66

The best I've found is http://www.ng-newsletter.com/posts/angular-ui-router.html. It doesn't go as deep as, for example, the order in which $stateChangeStart, exampleState.onEnter, exampleState.resolve, and exampleState.templateProvider fire.

A great answer format would be clean. Something like:

  1. Initial pageload of state foo:

    1. Angular lifecycle step 1
    2. UI router lifecycle step 1
    3. UI router lifecycle resolves occur
    4. UI router lifecycle onEnter fires
    5. Angular lifecycle step 2
  2. State change foo -> bar

    1. $stateChangeStart event fires
    2. foo onExit fires
    3. bar onEnter Fires
    4. templateUrl gets the template
    5. UI router plugs back into the Angular lifecycle in the digest loop (or wherever).
  3. Nested states

  4. Multiple named views:

  5. ui-sref clicked

Etc... Thanks!

EDIT: Debugging functions provided enough insight to meet the need. See my answer below for a snippet.

  • did you look here: github.com/angular-ui/ui-router#resources – luksch Dec 23 '13 at 14:52
  • 1
    Thanks. Yes. Many times. The issue prompting this question was trying to use a resolved variable in templateProvider. According to the in-depth guide, templateProvider has access to locals. It fails silently if a resolve variable is used. Setting a breakpoint in templateProvider didn't work because the fail happened sometime before that. When was unclear. Not knowing the lifecycle, it was difficult to know what step happened prior to templateProvider in order to set a breakpoint there. So this question is to help me debug any other silent failure problems that come up. – Adam Dec 23 '13 at 15:12
  • I understand now better. I did not come across this yet. But then, my use of the ui-route thing is pretty simplistic. now i am interested too. +1 – luksch Dec 23 '13 at 16:34
173

After some experimenting, I figured out how to see into the lifecycle well enough to debug my app and get a feel for what was happening. Using all the events, including onEnter, onExit, stateChangeSuccess, viewContentLoaded from here, gave me a decent picture of when things are happening in a way that's more both more flexible and specific to my code than a written out lifecycle. In the app module's "run" function, I placed:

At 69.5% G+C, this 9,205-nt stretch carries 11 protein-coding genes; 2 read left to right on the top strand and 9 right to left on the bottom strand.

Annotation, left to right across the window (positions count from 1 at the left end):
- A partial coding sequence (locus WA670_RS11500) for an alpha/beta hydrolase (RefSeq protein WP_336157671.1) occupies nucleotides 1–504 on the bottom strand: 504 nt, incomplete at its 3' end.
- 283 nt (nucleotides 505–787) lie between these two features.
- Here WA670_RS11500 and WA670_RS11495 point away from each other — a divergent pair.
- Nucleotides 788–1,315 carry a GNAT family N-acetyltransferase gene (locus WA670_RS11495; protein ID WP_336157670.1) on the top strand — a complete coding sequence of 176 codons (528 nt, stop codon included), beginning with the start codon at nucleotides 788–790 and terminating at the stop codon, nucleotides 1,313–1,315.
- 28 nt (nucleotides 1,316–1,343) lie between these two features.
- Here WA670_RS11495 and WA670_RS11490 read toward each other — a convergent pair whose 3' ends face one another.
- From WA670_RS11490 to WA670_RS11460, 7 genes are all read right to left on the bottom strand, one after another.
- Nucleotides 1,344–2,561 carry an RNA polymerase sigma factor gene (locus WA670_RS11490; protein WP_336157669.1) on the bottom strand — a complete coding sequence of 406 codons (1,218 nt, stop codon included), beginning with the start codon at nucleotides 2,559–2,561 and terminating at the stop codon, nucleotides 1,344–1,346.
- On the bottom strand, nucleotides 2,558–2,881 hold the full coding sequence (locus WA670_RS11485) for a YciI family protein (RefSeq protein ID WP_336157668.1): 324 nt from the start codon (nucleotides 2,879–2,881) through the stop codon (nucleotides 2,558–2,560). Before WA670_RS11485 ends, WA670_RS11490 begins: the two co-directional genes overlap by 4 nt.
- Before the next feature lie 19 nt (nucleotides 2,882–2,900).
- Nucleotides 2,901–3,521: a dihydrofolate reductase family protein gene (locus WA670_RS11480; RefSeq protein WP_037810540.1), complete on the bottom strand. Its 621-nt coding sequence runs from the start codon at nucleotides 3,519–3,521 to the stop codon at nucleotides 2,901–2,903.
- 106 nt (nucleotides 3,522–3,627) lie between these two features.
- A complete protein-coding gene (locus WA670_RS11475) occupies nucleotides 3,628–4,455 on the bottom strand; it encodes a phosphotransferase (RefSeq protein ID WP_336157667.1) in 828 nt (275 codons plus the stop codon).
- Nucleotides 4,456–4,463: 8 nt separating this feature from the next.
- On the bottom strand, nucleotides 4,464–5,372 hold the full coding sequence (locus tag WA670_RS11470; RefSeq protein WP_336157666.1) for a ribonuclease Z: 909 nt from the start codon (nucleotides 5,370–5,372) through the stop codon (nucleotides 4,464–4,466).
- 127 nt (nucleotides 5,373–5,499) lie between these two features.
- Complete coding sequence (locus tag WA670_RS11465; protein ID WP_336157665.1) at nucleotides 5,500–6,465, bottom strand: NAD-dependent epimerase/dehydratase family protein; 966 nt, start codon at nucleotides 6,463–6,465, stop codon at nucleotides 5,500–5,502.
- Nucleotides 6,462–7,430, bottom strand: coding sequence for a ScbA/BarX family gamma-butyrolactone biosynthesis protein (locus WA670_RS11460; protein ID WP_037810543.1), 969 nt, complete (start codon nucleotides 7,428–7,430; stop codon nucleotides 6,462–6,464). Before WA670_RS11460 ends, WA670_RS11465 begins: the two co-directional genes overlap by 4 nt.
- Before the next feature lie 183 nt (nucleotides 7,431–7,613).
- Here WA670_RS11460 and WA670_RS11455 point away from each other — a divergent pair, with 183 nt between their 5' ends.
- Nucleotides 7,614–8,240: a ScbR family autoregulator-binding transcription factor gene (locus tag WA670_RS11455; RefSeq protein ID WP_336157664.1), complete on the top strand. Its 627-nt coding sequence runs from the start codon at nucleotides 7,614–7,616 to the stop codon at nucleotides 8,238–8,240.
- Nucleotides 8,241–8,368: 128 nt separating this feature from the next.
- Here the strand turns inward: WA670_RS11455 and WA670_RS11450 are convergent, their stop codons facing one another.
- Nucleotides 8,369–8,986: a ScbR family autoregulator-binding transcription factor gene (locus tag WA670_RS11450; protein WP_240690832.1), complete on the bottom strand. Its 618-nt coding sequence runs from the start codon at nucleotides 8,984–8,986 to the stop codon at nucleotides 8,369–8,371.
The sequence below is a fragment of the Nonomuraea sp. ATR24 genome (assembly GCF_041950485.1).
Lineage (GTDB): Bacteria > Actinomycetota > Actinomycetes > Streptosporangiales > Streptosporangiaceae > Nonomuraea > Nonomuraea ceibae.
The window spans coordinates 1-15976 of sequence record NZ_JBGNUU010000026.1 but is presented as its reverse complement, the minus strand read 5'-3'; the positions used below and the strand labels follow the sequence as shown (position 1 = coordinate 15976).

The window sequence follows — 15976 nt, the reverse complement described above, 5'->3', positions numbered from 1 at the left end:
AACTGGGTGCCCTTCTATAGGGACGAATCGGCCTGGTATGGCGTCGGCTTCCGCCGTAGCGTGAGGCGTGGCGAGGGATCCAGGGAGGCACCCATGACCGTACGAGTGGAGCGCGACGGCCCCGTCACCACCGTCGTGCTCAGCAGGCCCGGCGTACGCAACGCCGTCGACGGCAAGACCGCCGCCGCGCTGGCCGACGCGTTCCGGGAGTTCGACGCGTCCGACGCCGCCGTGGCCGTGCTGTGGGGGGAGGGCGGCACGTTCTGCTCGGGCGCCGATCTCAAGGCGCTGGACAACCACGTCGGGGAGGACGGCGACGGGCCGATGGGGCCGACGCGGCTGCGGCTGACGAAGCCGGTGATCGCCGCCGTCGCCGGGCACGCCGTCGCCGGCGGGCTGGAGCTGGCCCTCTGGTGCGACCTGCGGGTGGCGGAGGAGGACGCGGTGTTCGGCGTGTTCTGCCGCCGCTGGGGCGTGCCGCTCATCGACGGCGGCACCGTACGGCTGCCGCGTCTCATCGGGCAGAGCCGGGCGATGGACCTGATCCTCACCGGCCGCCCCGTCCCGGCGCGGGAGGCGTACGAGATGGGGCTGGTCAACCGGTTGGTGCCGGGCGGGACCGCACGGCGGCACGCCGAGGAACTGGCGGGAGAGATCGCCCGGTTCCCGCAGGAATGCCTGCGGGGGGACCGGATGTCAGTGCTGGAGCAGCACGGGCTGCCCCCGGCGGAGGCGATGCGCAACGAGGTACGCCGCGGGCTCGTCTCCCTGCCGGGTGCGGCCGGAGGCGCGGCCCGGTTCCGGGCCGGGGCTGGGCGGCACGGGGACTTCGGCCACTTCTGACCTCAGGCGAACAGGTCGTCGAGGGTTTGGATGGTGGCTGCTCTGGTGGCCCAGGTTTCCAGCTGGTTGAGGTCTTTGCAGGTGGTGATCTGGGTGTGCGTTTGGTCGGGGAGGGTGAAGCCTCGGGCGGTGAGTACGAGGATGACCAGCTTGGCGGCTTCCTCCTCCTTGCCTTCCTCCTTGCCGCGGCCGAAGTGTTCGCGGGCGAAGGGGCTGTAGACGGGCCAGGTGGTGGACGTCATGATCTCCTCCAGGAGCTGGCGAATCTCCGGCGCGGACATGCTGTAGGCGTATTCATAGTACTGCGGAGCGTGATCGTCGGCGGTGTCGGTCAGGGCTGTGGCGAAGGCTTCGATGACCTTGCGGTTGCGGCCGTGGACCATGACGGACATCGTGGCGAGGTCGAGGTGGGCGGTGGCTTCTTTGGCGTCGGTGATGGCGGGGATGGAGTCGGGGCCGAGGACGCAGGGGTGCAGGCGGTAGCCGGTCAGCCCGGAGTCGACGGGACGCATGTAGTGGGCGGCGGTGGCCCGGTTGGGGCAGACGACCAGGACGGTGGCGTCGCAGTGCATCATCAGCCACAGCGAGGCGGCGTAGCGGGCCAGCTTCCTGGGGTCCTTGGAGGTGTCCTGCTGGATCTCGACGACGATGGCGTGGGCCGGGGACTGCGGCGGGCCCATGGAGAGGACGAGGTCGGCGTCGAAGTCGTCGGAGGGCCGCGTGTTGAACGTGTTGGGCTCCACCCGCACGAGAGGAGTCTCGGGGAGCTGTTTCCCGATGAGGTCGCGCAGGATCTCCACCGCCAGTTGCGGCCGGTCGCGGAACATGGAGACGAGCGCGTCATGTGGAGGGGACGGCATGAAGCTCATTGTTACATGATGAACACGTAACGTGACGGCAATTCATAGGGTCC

This code would have saved me days of time and confusion if I started using it when I first started with Angular and UI-router. UI-router needs a "debug" mode that enables this by default.

$rootScope.$on('$stateChangeStart',function(event, toState, toParams, fromState, fromParams){
  console.log('$stateChangeStart to '+toState.name+'- fired when the transition begins. toState,toParams : \n',toState, toParams);
});
$rootScope.$on('$stateChangeError',function(event, toState, toParams, fromState, fromParams, error){
  console.log('$stateChangeError - fired when an error occurs during transition.');
  console.log(arguments);
});
$rootScope.$on('$stateChangeSuccess',function(event, toState, toParams, fromState, fromParams){
  console.log('$stateChangeSuccess to '+toState.name+'- fired once the state transition is complete.');
});
$rootScope.$on('$viewContentLoading',function(event, viewConfig){